When politics and religion mingle, the result is rarely good!
Political movements often co-op religion to build their power. Religion often fosters divisions and even violence in politics. Consider this Pontius Pilate story. The tension between Rome and the Jews was shaped by mutual hatred and violence.
The Jews hated the pagan Romans who ruled the world and tried to subject them to an emperor who claimed to be a god among a crowded list of gods. The Romans viewed the Jews as just another race to be conquered and ruled over. The Sadducees (priestly class) controlled the Temple and its lucrative revenues and partnered with the Pharisees (scholars) to guard the Jewish faith and identity as God’s chosen people.
When Pilate was sent by Rome in 26 AD as governor of the province called Palestine, he enraged the Jews by parading into Jerusalem with banners bearing the golden eagle and image of Tiberius Caesar. The Jews were enraged and sent a delegation demanding the immediate removal of the pagan images from holy Jerusalem.
After six angry days of protests and negotiations with no resolution, Pilate threatened to kill the Jewish leaders. Their response was to kneel before him and bear their necks. Pilate backed down, but the truce remained fragile from then on. There were numerous small uprisings over the years and several men who claimed to be God’s Messiah. These disturbances were summarily ended by brutal military action and crucifixions.
Our story occurs at a particularly sensitive time when Jerusalem was flooded by thousands of pilgrims attending the greatest holy day, Passover. The Roman garrison was increased and put on high alert. Pilate came to Jerusalem from his comfortable palace in Caesarea in case there was any serious disturbance.
The Sadducees were also on high alert. The uneasy alliance with the Romans protected their power and wealth. At the same time the Sadducees wanted to maintain their control among the Jews, so they did all they could to destroy Jesus, whom they saw as a threat to their comfortable world. They also put Pilate in the position of hated judge and executioner.
After an illegal late night trial at the palace of the high priest, the religious leaders drug Jesus before Pilate the next morning. The political intrigue is immediately clarified by Pilate’s initial question to Jesus: “Are you the king of the Jews?” (v. 11).
Is this another self-proclaimed messiah? Does he have enough followers to start a Jewish war? How can Pilate sort this out, protect himself, pacify the Sadducees and avoid a riot? Obviously the people are upset, but is this anything more than another minor internal Jewish argument?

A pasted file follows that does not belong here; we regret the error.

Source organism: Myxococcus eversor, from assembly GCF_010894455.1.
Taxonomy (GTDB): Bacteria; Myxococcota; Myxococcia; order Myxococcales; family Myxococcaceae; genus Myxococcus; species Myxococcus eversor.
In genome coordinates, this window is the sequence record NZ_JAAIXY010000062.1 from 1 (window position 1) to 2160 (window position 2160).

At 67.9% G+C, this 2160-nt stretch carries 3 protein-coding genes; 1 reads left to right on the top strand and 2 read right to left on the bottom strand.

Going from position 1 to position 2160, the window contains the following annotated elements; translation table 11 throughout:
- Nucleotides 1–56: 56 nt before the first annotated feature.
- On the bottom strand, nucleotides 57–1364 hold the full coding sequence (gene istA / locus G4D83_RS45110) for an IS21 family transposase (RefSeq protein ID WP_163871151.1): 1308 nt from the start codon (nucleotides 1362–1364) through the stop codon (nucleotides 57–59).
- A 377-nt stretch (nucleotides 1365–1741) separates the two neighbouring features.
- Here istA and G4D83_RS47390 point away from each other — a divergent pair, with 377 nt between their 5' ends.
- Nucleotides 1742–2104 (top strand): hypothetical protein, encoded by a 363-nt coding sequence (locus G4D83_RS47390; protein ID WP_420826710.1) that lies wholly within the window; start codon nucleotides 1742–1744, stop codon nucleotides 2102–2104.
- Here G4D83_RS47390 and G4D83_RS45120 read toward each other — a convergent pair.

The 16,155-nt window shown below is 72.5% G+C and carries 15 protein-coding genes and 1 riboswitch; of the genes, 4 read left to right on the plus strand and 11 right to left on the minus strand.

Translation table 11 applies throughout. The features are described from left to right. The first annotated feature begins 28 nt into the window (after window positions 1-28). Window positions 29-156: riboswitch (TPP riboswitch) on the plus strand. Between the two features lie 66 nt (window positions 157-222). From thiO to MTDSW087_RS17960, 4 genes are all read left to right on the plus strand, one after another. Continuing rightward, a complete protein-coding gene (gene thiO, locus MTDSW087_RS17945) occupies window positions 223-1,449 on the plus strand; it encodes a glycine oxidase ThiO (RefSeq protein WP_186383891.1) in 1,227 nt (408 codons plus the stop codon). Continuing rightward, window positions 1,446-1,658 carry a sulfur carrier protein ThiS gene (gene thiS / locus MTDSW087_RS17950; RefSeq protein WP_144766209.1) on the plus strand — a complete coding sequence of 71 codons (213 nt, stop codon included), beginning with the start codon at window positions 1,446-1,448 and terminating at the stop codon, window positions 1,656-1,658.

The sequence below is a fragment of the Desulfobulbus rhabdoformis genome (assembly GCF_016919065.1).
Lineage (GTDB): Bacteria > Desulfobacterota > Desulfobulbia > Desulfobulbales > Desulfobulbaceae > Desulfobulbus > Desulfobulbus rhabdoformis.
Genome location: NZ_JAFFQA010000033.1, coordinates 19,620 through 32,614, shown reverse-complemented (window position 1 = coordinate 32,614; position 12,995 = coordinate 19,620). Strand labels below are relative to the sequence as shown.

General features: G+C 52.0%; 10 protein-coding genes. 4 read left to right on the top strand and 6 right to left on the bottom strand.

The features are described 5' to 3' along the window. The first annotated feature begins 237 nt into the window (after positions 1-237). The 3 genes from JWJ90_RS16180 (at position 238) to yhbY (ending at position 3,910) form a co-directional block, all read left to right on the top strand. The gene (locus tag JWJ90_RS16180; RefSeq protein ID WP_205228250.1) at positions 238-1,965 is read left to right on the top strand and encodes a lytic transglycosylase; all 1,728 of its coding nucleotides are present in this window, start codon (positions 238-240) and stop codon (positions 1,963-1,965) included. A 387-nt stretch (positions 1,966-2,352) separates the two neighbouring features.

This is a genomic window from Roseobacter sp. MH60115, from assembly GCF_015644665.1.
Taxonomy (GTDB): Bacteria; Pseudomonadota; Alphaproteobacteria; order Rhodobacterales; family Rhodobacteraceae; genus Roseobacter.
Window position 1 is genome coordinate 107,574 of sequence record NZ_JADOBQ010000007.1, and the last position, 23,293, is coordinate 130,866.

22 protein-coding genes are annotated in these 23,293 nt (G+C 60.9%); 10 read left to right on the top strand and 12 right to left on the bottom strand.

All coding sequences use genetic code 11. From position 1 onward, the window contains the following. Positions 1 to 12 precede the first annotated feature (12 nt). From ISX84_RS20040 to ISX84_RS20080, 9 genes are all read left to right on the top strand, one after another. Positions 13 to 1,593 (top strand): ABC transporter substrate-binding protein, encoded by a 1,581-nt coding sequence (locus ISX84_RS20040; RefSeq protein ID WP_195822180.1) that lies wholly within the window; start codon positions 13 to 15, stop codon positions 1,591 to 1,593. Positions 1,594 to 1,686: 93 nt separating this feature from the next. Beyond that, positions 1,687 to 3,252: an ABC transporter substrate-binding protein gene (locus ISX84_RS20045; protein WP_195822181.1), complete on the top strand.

The idea that Jesus claims to be “king” of the Jews is an affront to Caesar, who is the only king Rome recognizes. But Pilate sees the element of jealousy in this situation (v.18). A curious personal note is included as Matthew records Pilate’s wife sending her husband a note warning that she has had a frightening dream about this “righteous man” (v. 19).
The plot is further complicated by a custom that at Passover the Roman governor would release one prisoner chosen by the people. “But the chief priests and elders persuaded the crowd to ask for Barabbas and kill Jesus” (v. 20). Notice their request not just for mercy on Barabbas but also for the execution of Jesus.
This perplexed Pilate. Why would these Jews clamor for the death of one of their own when there was no criminal accusation, only the religious opposition of the Sadducees? But the reality of a riot could not be ignored. Although Palestine was an assignment no Roman desired, Pilate was a governor with a comfortable retirement to consider.
To view this story as far removed from us is to fail to see beyond a tale of injustice and moral cowardice. Jesus came into our world, accepted every human limitation and chose the cross to give us God’s love. We witness the power of selfishness, immorality and ignorance that remains in us today.
This is not a tale about the Jews killing Jesus, as many have attempted to make it. We see how great is the chasm between God and us. We are reminded of the evil potential within every human heart. We should be grieved by the reminder that God’s grace is often cast aside like garbage while we clamor for self-importance, comfort and wealth.
Are we as weak and afraid, as was Pilate when he had this choice to make – truth or self-preservation?
We face the same question Pilate faced. It is not always easy. Will you do the right thing when life is challenging? Will you trust God in the hard times when you know you deserve better? Will you take responsibility for your life? Will you follow Jesus, even though the crowd is going another direction? Pilate washed his hands before the crowd, but nobody was impressed. They saw his decision was the safe call.
How do you deal with failure and guilt? Denial changes nothing. Neutrality compounds unhappiness and frustration. The only transformative and healing way to live a complete life is to trust in God’s grace and healing. The stark reality of the story is that for all the power of Rome and the religious authorities, for all the anger and rejection of the mob, Jesus went to the cross because God loves every one of us!
Retired after 45 years in pastoral ministry, Michael K. Olmsted enjoys family, supply preaching and interim work, literature, history, the arts and antiques.
Formations is a curriculum series from Smyth & Helwys Publishing, Inc. through NextSunday Resources.
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